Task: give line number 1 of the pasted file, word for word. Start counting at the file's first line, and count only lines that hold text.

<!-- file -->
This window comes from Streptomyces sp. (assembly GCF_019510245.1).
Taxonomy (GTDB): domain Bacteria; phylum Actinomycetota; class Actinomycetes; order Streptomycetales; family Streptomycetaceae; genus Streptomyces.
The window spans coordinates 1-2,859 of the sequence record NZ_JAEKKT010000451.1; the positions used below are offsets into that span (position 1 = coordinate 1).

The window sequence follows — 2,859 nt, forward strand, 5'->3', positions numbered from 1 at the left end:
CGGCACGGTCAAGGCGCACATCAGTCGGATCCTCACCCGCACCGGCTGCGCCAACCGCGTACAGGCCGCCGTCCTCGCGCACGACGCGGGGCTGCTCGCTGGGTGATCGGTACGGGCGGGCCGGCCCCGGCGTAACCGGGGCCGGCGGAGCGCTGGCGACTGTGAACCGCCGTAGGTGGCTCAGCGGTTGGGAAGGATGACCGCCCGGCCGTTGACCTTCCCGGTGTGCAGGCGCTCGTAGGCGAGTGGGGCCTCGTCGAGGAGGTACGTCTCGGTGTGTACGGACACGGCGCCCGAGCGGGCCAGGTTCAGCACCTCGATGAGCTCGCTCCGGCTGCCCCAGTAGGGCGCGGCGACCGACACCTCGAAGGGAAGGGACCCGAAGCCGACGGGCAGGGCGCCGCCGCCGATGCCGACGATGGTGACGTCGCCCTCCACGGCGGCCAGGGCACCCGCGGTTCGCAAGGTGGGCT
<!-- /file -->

This window comes from Streptomyces sp. (assembly GCF_019510245.1).